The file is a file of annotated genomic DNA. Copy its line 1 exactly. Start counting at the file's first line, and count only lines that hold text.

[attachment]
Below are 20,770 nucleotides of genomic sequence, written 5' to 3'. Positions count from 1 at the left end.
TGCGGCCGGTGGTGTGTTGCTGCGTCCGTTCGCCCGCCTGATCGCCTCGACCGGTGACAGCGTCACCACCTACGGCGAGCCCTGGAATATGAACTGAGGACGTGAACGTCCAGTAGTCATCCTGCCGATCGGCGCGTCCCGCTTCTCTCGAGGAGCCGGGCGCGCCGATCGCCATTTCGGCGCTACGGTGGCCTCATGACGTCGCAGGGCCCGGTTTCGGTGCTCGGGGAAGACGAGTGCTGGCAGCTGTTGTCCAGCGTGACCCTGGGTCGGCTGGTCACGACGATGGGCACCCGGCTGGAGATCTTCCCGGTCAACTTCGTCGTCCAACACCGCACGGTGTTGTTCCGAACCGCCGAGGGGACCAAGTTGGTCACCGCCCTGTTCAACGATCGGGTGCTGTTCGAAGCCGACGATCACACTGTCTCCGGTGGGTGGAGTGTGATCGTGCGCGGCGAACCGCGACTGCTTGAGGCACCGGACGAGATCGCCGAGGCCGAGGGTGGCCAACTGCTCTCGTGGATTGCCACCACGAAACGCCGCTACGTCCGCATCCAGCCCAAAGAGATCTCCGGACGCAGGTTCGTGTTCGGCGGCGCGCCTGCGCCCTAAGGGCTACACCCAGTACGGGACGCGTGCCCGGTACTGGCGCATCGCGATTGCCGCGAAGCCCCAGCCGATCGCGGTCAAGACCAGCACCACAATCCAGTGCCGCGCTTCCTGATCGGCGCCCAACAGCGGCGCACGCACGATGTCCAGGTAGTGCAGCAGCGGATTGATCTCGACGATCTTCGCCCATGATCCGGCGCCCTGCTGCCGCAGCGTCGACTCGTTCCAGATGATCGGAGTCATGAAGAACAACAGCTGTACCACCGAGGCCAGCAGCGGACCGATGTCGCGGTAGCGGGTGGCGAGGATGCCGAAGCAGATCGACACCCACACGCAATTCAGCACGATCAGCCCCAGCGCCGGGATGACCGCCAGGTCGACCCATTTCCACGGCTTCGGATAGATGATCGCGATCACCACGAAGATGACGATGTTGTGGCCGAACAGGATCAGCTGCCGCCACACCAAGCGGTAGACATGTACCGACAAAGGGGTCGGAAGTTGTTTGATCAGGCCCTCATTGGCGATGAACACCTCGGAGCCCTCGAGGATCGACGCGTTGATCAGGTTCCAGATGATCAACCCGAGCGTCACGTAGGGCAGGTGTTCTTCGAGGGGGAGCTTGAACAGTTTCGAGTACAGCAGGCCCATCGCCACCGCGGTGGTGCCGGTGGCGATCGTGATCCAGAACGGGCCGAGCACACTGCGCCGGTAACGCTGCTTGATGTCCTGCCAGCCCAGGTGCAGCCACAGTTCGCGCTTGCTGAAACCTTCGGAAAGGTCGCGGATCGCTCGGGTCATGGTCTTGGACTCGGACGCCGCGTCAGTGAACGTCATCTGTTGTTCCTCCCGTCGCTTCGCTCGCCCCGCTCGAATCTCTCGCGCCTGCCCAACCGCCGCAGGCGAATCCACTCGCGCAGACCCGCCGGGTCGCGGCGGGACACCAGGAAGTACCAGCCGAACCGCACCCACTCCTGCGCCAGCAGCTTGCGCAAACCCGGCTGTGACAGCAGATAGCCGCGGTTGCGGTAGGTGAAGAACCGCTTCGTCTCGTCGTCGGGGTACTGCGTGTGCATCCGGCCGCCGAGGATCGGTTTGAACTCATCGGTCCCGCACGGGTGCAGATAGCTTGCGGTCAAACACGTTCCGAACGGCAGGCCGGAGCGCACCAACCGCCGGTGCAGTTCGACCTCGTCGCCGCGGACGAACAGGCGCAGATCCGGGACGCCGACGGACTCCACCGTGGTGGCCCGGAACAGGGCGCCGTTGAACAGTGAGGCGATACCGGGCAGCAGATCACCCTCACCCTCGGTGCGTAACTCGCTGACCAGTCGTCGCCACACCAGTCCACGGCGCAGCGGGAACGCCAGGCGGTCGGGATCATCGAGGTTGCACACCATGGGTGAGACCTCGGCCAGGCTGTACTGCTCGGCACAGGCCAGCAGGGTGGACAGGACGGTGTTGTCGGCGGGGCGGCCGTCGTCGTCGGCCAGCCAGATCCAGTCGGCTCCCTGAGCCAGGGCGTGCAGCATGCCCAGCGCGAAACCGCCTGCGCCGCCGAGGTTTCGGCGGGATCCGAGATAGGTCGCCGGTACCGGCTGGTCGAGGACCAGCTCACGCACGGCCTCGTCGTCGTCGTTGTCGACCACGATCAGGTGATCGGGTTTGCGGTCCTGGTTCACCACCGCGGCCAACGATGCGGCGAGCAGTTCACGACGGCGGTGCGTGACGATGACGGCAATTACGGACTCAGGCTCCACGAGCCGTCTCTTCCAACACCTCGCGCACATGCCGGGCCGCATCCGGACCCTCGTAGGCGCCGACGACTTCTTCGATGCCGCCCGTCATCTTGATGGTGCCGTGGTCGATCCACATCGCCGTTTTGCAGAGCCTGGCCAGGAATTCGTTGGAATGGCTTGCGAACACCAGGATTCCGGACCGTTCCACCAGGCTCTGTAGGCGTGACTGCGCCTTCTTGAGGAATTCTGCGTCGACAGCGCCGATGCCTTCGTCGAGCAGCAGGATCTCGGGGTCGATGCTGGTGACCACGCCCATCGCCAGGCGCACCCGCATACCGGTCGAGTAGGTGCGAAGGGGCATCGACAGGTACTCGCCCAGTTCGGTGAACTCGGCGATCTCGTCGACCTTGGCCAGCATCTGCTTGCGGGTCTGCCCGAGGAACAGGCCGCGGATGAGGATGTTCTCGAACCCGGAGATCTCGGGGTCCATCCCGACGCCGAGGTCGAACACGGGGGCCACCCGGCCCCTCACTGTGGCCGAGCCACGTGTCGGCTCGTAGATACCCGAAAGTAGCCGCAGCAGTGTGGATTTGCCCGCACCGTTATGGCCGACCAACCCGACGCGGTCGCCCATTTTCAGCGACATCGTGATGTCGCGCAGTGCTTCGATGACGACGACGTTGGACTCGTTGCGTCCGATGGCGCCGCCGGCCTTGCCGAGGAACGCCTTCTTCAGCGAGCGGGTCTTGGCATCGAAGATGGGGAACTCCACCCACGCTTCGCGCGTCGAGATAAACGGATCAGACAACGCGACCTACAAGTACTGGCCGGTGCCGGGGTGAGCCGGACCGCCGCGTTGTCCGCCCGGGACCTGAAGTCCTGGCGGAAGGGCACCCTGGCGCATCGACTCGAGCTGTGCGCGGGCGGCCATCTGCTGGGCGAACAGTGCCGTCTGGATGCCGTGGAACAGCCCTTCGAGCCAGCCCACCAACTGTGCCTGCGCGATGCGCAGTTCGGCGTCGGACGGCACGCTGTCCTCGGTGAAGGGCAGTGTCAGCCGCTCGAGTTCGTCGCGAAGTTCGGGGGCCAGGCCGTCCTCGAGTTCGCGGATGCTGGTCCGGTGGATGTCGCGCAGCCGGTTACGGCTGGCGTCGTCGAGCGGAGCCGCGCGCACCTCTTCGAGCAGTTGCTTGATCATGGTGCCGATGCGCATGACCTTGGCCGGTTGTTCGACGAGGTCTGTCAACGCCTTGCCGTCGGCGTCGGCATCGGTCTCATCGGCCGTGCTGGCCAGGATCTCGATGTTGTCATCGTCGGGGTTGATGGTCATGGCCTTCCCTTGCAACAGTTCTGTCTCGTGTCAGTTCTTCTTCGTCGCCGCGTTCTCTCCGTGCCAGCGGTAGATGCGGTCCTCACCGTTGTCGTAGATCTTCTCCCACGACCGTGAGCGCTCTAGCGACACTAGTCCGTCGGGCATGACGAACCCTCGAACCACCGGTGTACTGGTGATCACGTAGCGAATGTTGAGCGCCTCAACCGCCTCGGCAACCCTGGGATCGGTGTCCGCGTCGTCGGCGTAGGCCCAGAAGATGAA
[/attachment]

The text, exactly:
Below are 20,770 nucleotides of genomic sequence, written 5' to 3'. Positions count from 1 at the left end.